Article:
Chefs have been using Tabasco for well over a hundred years, most often as a condiment, something to be sprinkled over a previously cooked dish. But perusing older cookbooks, like Lowney’s Cookbook Illustrated, published in 1908, reveals recipes, like ‘Split Pea Puree’ that calls for “2 drops of Tabasco Sauce”, proof that cooking with Tabasco is nothing new. This means that Chef Alon Shaya (Domenica, New Orleans) is carrying on a tradition and taking it to new heights by integrating Tabasco into his dishes. Perhaps we can state that chefs have rediscovered Tabasco’s culinary possibilities, thereby gaining an even greater appreciation for the pepper sauce that made Louisiana famous.

Marsh House was the magical setting for this feast. Built in 1818 and renovated around 1926, it serves as the guest house for special visitors and continues to be used by McIlhenny and Avery family members. It came into the Avery family’s possession when John Craig Marsh’s daughter married Mr. Avery and in 1859, when Edmund McIlhenny married 21-year-old Mary Eliza Avery. Mr. Avery completed acquisition of the island in 1869 and eventually, the area once known as ‘Petite Anse’ (Little Cove) was renamed ‘Avery Island’.

Chef Shaya pushed the boundaries of culinary creativity that evening, starting off with ‘Crispy Eggplant and Beet Salad with Whipped Feta, Tabasco Green Jalapeno Pepper Sauce and Basil’. The integration of the Jalapeno pepper sauce was seamless, perfectly present, but not overpowering. The eggplant, beets  Feta and basil worked together well to create a fresh and beautifully balanced dish. It was an auspicious beginning.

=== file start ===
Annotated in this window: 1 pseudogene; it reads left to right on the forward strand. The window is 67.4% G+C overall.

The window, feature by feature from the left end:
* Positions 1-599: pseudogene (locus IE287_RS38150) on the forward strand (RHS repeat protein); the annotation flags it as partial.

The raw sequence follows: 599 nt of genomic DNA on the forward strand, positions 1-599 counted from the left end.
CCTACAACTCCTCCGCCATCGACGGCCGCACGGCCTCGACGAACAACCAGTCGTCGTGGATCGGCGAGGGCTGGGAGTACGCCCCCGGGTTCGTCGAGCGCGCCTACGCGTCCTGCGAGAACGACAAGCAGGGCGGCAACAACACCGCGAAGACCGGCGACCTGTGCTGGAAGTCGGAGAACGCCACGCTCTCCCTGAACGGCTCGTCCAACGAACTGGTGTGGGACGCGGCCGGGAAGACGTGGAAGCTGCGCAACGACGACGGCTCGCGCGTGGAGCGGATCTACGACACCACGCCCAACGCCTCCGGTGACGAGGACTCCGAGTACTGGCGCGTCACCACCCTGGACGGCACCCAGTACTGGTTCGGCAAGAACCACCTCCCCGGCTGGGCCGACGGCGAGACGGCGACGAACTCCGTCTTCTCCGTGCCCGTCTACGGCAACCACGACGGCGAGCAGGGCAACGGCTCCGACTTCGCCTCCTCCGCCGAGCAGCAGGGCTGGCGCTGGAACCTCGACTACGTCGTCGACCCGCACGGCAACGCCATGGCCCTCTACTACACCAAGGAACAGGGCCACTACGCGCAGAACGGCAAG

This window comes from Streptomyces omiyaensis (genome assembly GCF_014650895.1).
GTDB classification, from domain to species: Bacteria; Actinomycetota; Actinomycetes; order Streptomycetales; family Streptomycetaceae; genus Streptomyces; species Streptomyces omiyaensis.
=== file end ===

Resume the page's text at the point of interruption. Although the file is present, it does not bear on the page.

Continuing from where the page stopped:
‘Chicken Liver Pate with Grilled Bread and Tabasco Chipotle Onion Jam’ delivered so much more than I expected. It was subtle and brilliant, a true taste sensation, due to the precise and concentrated roasted pepper character of the pepper sauce that adds a perfect touch to the onion jam and the pate.

The logical progression of dishes meant that the flavor profiles gained in complexity. A dish that truly won me over was ‘ Handmade Fusilli Pasta with Shrimp, Celery and Tabasco Pepper Sauce’. Classic Tabasco “Red”was the ideal choice for this dish, complementing its seductive textures and flavors. The same was true of the  ‘Slow-Roasted Porchetta with Spring Onions and Artichokes was succulent and made even more flavorful through the incorporation of Tabasco Garlic Pepper Sauce.

As a life-long chocolate lover, all I can say about the dessert is OMG! This was one of the very best chocolate desserts I have ever tasted, ‘ Dark Chocolate Torta with Tabasco SWEET and Spicy Ganache and Brandied Cherry Gelato’. Incredibly rich, mildly spicy and full of flavor, Tabasco SWEET and Spicy is one of new favorites, as it is a very versatile and flavorful sauce.

Chef Shaya proved that the judicious incorporation of Tabasco sauces can add great flavor, not just spice, to fine cuisine. His dishes were not just flavorful, but truly ‘uplifting”, taking gastronomy to new levels.

 

 

Comments

  1. Porton says:

    Great article!! Porton chilled and 2 drops of tabasco makes a great shot!

    • The Cocktail Guru says:

      You betcha! Let’s try that on 11/18 at the empire room for the Red Cross Bloody Mary Lunch: bloodymarylunch.eventbrite.com Have you bought your ticketed donations yet?